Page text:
This landlocked country situated to the south and east of Germany, the neighbour to which its political history has most closely been linked, was once the centre of power for the mighty Austro-Hungarian Empire, its culture still being influenced from several sides. It has emerged from the turmoil of the World Wars of the 20 th Century as a federal republic and a member of the European Union since 1995. Austrians know how to have a good time, have one of the highest standards of living in the world, and warmly welcome visitors to their affluent and beautiful country. Here, the traveller can enjoy a variety of diverse landscapes and settings, from the opulence and nostalgia of Vienna’s café culture as well as its contemporary chic and cool, to the mountainous provinces of Vorarlberg, Tyrol, Salzburg, Styria, Upper Austria and Carinthia. The eastern provinces of Lower Austria and Burgenland have more in common geographically with the neighbouring Czech Republic and Hungary, being mainly flat, wine-producing regions.
Outside Vienna, Graz is a delightful city, Austria’s second largest, with an idyllic setting in a valley surrounded by mountains, with the river Mur flowing through its centre. Its medieval Old Town or ‘Altstadt’, is a World Heritage Site, its charms apparent in the wonderful Schlossberg, the quaint Kälbernes Viertel and the City Park. Its thriving University ensures that the weight of its Biedermeier and baroque heritage never stifles the young crowd, and trendy night spots as well as great restaurants are easy to find.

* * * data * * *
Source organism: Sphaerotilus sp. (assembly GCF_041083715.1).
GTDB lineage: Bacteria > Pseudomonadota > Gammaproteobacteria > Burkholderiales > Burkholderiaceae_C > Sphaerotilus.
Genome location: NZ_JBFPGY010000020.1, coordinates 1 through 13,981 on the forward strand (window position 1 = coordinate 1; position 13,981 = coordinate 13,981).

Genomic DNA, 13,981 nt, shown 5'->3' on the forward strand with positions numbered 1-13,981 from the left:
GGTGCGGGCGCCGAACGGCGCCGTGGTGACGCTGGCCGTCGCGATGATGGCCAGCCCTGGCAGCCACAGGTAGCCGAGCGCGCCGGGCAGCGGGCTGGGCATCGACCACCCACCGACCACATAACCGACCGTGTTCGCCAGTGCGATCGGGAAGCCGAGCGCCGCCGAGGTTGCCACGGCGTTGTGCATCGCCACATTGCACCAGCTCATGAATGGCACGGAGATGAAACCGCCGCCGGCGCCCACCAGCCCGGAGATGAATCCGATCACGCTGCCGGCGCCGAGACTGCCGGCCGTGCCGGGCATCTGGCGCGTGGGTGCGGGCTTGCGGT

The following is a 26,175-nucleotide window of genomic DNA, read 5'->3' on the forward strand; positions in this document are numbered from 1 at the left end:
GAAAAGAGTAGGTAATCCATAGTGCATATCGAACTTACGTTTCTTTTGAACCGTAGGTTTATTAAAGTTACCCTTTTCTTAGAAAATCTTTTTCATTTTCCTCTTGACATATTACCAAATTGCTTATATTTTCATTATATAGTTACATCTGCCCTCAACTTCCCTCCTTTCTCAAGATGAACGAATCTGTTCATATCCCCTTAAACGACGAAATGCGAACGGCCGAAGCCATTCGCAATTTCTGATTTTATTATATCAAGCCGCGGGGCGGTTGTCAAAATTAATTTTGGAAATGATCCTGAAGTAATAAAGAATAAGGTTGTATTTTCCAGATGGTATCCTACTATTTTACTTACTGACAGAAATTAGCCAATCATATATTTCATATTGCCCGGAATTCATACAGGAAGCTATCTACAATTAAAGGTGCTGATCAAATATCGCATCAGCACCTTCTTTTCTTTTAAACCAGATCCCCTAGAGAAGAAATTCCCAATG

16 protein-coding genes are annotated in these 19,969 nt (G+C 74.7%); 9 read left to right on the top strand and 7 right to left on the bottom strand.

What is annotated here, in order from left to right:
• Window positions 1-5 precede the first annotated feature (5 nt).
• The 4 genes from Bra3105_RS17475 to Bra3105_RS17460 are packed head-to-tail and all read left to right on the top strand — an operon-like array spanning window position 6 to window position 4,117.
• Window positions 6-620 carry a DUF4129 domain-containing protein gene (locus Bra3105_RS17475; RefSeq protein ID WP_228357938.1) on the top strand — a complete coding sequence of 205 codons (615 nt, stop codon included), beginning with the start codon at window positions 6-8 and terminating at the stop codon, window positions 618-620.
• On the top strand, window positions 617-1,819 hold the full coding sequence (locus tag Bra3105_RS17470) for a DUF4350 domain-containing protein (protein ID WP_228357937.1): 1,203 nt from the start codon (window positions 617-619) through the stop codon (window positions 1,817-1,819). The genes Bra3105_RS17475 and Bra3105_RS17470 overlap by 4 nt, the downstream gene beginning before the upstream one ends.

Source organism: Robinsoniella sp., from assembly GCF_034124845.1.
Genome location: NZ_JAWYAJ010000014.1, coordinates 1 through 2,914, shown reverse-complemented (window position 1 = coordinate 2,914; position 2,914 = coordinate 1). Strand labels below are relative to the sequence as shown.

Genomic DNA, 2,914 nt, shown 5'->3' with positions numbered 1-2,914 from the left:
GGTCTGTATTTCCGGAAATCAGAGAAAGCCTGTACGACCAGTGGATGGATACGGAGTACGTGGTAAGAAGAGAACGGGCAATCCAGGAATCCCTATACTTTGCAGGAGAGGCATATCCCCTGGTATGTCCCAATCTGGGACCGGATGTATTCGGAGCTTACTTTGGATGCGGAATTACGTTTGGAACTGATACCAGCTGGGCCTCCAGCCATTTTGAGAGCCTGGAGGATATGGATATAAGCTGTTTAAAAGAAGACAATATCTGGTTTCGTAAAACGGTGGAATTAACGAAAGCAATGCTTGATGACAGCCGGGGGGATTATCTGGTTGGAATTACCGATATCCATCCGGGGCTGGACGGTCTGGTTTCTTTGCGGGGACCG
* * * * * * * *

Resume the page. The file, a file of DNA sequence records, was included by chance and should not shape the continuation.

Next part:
Salzburg, too, offers the traveller a fascinating itinerary through its own UNESCO-recognised Altstadt, including the Residenzplatz, the Residenz itself and the Hohensalzburg Fortress as well as the Kollegienkirche, Mirabell Palace, Mozart’s birth house and the Getreidegasse in another part of town.
Beyond these towns, rural Austria provides an ideal playground for travel and tourism, whether for the keen hiker, cyclist or motorist. Accommodation is plentiful and of an excellent standard, food is healthy, with an emphasis on nutritious and hearty local and often organic products, and the views are stunning. There are many regions worth further exploration, the emphasis often being on Austria’s gastronomic delights. Tours of its major wine-producing regions will take you along the Danube valley to the Wachau, or to Burgenland and Styria, where top artisanal food producers offer visitors the opportunity to sample mouth-watering air-cured hams, gourmet chocolate, balsamic vinegar and the famous pumpkin-seed oil. While en route, it should be possible to experience Austria’s outstanding musical heritage. Salzburg and Vienna offer world renowned opera, classical music and jazz at moderate prices but performances of a high standard are available throughout. You can hear the most avant-garde works at the prestigious Salzburger Festspiele every year, but an evening of traditional folk music in a country inn featuring brass instruments, accordion and zither or the melancholic violin ‘Schrammelmusik’ of the Vienna region could be equally entertaining.
Winter transforms Austria into one of the world’s skiing capitals, whose facilities are amazing and diverse. Here, you will find both eco-friendly and pure fun winter breaks. There are many incredible spa hotels such as the Warmbäderhof in Villach, an overwhelming choice of ski resorts such as Bad Gastein, Bregenzerwald and Ischgl, and places to get a real adrenaline kick such as the Vans Penken Park in Mayrhofen, the Tannheimertal ice tower, Kitzbühel for snowmobiling and St Anton to challenge even the advanced skier. While in Tyrol, visit the delightful city of Innsbruck, a great base for exploration with its historic centre, and the location of some of the world’s finest winter sports facilities having played host regularly to the Winter Olympics since 1964.
Ice skating rinks
Tourist Information Office